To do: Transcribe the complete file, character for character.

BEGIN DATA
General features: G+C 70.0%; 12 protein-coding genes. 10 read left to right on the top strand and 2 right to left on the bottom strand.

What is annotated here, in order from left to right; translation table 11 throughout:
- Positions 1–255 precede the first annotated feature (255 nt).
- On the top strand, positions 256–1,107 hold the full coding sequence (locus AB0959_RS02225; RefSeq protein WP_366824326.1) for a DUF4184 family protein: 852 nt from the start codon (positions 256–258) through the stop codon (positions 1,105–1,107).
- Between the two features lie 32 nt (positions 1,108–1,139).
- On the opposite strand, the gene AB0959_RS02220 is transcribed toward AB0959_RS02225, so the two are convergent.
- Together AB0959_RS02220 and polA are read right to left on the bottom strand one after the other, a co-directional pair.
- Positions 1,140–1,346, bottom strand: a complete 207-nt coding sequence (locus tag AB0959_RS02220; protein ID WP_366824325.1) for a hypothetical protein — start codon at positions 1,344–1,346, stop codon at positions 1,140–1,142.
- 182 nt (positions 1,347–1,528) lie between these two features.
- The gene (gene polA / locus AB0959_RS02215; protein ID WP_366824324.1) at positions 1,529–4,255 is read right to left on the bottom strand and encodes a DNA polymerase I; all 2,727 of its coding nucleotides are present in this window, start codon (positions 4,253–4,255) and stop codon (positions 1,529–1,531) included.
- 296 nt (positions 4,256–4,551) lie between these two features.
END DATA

General features: G+C 70.0%; 12 protein-coding genes. 10 read left to right on the top strand and 2 right to left on the bottom strand.

What is annotated here, in order from left to right; translation table 11 throughout:
- Positions 1–255 precede the first annotated feature (255 nt).
- On the top strand, positions 256–1,107 hold the full coding sequence (locus AB0959_RS02225; RefSeq protein WP_366824326.1) for a DUF4184 family protein: 852 nt from the start codon (positions 256–258) through the stop codon (positions 1,105–1,107).
- Between the two features lie 32 nt (positions 1,108–1,139).
- On the opposite strand, the gene AB0959_RS02220 is transcribed toward AB0959_RS02225, so the two are convergent.
- Together AB0959_RS02220 and polA are read right to left on the bottom strand one after the other, a co-directional pair.
- Positions 1,140–1,346, bottom strand: a complete 207-nt coding sequence (locus tag AB0959_RS02220; protein ID WP_366824325.1) for a hypothetical protein — start codon at positions 1,344–1,346, stop codon at positions 1,140–1,142.
- 182 nt (positions 1,347–1,528) lie between these two features.
- The gene (gene polA / locus AB0959_RS02215; protein ID WP_366824324.1) at positions 1,529–4,255 is read right to left on the bottom strand and encodes a DNA polymerase I; all 2,727 of its coding nucleotides are present in this window, start codon (positions 4,253–4,255) and stop codon (positions 1,529–1,531) included.
- 296 nt (positions 4,256–4,551) lie between these two features.